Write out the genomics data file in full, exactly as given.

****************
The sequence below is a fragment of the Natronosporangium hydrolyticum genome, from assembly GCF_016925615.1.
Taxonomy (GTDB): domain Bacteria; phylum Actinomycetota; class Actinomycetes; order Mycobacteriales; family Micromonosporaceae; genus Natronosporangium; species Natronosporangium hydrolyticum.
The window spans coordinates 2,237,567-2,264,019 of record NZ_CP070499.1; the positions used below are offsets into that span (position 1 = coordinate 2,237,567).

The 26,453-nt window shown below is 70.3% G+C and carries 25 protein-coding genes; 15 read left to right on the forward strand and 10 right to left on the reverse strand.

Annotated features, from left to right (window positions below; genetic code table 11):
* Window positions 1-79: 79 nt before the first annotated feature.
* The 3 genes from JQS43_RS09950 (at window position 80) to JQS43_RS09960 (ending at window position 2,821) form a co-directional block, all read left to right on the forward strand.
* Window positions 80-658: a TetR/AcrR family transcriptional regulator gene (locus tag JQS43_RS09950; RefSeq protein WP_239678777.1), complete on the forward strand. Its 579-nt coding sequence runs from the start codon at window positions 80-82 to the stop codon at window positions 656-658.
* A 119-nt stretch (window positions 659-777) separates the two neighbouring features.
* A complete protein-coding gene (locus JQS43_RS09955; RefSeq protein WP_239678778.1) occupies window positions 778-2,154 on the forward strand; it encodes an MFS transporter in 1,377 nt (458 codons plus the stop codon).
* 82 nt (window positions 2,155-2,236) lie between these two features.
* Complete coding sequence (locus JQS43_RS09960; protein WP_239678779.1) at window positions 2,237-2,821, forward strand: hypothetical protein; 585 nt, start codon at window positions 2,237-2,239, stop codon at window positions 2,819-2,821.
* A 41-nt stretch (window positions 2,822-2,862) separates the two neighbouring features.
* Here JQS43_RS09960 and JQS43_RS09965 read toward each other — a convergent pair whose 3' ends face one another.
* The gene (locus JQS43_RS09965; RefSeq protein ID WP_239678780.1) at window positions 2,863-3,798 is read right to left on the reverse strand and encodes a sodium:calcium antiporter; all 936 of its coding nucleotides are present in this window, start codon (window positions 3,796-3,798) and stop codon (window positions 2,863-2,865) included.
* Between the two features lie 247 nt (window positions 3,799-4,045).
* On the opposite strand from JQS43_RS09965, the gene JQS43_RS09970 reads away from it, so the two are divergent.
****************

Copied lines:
The sequence below is a fragment of the Natronosporangium hydrolyticum genome, from assembly GCF_016925615.1.
Taxonomy (GTDB): domain Bacteria; phylum Actinomycetota; class Actinomycetes; order Mycobacteriales; family Micromonosporaceae; genus Natronosporangium; species Natronosporangium hydrolyticum.
The window spans coordinates 2,237,567-2,264,019 of record NZ_CP070499.1; the positions used below are offsets into that span (position 1 = coordinate 2,237,567).

The 26,453-nt window shown below is 70.3% G+C and carries 25 protein-coding genes; 15 read left to right on the forward strand and 10 right to left on the reverse strand.

Annotated features, from left to right (window positions below; genetic code table 11):
* Window positions 1-79: 79 nt before the first annotated feature.
* The 3 genes from JQS43_RS09950 (at window position 80) to JQS43_RS09960 (ending at window position 2,821) form a co-directional block, all read left to right on the forward strand.
* Window positions 80-658: a TetR/AcrR family transcriptional regulator gene (locus tag JQS43_RS09950; RefSeq protein WP_239678777.1), complete on the forward strand. Its 579-nt coding sequence runs from the start codon at window positions 80-82 to the stop codon at window positions 656-658.
* A 119-nt stretch (window positions 659-777) separates the two neighbouring features.
* A complete protein-coding gene (locus JQS43_RS09955; RefSeq protein WP_239678778.1) occupies window positions 778-2,154 on the forward strand; it encodes an MFS transporter in 1,377 nt (458 codons plus the stop codon).
* 82 nt (window positions 2,155-2,236) lie between these two features.
* Complete coding sequence (locus JQS43_RS09960; protein WP_239678779.1) at window positions 2,237-2,821, forward strand: hypothetical protein; 585 nt, start codon at window positions 2,237-2,239, stop codon at window positions 2,819-2,821.
* A 41-nt stretch (window positions 2,822-2,862) separates the two neighbouring features.
* Here JQS43_RS09960 and JQS43_RS09965 read toward each other — a convergent pair whose 3' ends face one another.
* The gene (locus JQS43_RS09965; RefSeq protein ID WP_239678780.1) at window positions 2,863-3,798 is read right to left on the reverse strand and encodes a sodium:calcium antiporter; all 936 of its coding nucleotides are present in this window, start codon (window positions 3,796-3,798) and stop codon (window positions 2,863-2,865) included.
* Between the two features lie 247 nt (window positions 3,799-4,045).
* On the opposite strand from JQS43_RS09965, the gene JQS43_RS09970 reads away from it, so the two are divergent.